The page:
Former PM accused of 'simple-minded analysis' over comments that annexation of Crimea should not prevent cooperation on issue
By James Chapman
Mail Online – 24 April 2014
Tony Blair was accused of an ‘embarrassingly simple-minded analysis’ yesterday after urging Britain to set aside its differences with Russia to fight radical Islam. The former Prime Minister insisted tensions with President Vladimir Putin over his annexation of Crimea should not prevent cooperation to address religious extremism in the Middle East. Mr Blair said the West’s failure to send troops to Syria – a move violently opposed by his successor Ed Miliband – was a historic mistake for which Britain and its allies would pay a ‘heavy price’
... Mr Blair, now the West’s ‘envoy’ to the Middle East, used a speech in London to argue that the rise of political Islam is a common thread running throughout the region, from Libya to Iran ... Mr Blair described a global crisis with its roots in ‘a radicalised and politicised view of Islam, an ideology that distorts and warps Islam’s true message’. He conceded that partly as a result of controversy over his wars in Iraq and Afghanistan, governments in Europe and America had become ‘curiously reluctant to acknowledge’ the threat from Islamic extremism.
'On this issue, whatever our other differences, we should be prepared to reach out and cooperate with the East, and in particular, Russia and China,'
'On this issue also, there is a complete identity of interest between East and West. China and Russia have exactly the same desire to defeat this ideology as do the USA and Europe.'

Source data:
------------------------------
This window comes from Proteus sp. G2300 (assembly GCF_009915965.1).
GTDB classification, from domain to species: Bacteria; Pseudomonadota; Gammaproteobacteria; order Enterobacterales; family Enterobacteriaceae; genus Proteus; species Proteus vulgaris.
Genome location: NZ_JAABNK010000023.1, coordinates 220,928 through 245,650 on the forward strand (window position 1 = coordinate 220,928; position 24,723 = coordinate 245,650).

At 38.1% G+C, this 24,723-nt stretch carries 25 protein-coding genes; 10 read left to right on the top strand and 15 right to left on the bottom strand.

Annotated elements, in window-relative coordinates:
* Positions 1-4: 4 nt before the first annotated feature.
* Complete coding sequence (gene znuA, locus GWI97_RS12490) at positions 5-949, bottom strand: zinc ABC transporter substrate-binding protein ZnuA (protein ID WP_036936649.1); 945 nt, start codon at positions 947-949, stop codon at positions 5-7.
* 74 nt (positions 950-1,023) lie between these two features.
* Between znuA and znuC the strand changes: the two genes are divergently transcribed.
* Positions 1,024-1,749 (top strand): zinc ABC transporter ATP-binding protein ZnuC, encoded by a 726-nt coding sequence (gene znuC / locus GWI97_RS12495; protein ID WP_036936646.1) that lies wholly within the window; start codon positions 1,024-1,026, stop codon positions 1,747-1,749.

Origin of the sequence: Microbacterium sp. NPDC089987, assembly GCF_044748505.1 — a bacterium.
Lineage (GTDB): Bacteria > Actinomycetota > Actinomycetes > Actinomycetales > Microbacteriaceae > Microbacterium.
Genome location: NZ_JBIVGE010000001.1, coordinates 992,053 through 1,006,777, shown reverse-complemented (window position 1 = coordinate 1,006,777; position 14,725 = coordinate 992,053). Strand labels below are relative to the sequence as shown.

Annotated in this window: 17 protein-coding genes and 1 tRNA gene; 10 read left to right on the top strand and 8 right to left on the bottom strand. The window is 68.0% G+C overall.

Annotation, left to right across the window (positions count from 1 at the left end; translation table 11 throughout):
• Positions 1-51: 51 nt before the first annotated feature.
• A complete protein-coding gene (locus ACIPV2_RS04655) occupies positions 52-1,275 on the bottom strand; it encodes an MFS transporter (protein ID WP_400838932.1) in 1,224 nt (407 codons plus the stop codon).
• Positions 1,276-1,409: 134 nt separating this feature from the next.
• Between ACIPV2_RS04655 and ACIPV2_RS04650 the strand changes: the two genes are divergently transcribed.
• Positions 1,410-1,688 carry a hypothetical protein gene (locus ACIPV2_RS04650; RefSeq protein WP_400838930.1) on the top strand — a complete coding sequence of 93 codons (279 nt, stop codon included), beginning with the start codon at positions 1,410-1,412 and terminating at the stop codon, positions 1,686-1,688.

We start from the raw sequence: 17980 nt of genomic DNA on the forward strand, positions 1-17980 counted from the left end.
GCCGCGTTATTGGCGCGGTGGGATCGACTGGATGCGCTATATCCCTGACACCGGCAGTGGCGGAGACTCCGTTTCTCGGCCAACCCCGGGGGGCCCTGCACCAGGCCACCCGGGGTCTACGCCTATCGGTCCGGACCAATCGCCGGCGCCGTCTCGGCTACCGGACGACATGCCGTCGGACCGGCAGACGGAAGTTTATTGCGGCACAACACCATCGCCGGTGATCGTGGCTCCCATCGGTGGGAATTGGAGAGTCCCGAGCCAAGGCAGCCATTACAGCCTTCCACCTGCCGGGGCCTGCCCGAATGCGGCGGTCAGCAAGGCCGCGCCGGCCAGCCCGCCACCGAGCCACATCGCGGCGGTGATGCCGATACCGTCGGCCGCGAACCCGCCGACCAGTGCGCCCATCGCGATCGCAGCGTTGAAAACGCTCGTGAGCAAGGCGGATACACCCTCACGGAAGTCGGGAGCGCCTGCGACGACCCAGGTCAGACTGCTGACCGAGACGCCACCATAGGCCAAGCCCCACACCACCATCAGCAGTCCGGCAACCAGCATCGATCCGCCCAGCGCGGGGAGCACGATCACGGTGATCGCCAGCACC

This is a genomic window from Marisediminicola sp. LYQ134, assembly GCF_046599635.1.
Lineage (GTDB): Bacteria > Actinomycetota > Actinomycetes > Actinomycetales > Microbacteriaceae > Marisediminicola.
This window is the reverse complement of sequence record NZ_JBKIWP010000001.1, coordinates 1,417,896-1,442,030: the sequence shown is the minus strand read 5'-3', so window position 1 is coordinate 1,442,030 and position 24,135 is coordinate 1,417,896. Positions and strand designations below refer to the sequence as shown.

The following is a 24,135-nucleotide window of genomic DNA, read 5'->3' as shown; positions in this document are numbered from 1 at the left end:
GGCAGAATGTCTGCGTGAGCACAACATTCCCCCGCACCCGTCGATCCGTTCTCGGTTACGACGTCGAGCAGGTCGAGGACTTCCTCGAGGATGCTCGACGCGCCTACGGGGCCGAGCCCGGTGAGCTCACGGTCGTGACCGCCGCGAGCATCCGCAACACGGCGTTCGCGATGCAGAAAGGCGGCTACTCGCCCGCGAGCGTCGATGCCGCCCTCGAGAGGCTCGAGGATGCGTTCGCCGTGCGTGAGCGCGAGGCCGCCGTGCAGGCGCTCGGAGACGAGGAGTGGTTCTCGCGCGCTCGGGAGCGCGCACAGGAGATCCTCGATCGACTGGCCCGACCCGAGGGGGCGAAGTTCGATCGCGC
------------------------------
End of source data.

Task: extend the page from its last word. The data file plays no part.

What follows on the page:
Mr Blair said the UK should take a 'very strong position' over Russia’s annexation of part of Ukraine but insisted it was a 'separate issue'.
Conservative MP Julian Lewis, a former Shadow Defence Minister, said Mr Blair’s analysis was 'two-dimensional' and ignored the potential threats from Russia.
'One can agree greatly with his analysis of the threat of totalitarian Islamism, but he is very light touch indeed, in fact there’s hardly a mention of the more conventional threat from Russian ambitions to try and reconstitute at least part of the former Soviet empire.
'I agree that it’s a generational struggle, but in dealing with generational struggles, you’ve got to decide which is better: interventionism or containment. Containment proved itself in a 50-year confrontation with communism, and containment is the best way to deal with a generational struggle against Islamism too.
'It does take more than us to decide to avoid east-west confrontation with Russia, it takes the Russians to do it as well. And if they’re going to try and take over countries by force and subversion - which is what they’re trying to do, and if God forbid they then have their eyes on the Baltic states or Poland that are member states of NATO – then frankly, important as this topic is about Islamism, that will become even more important.' ...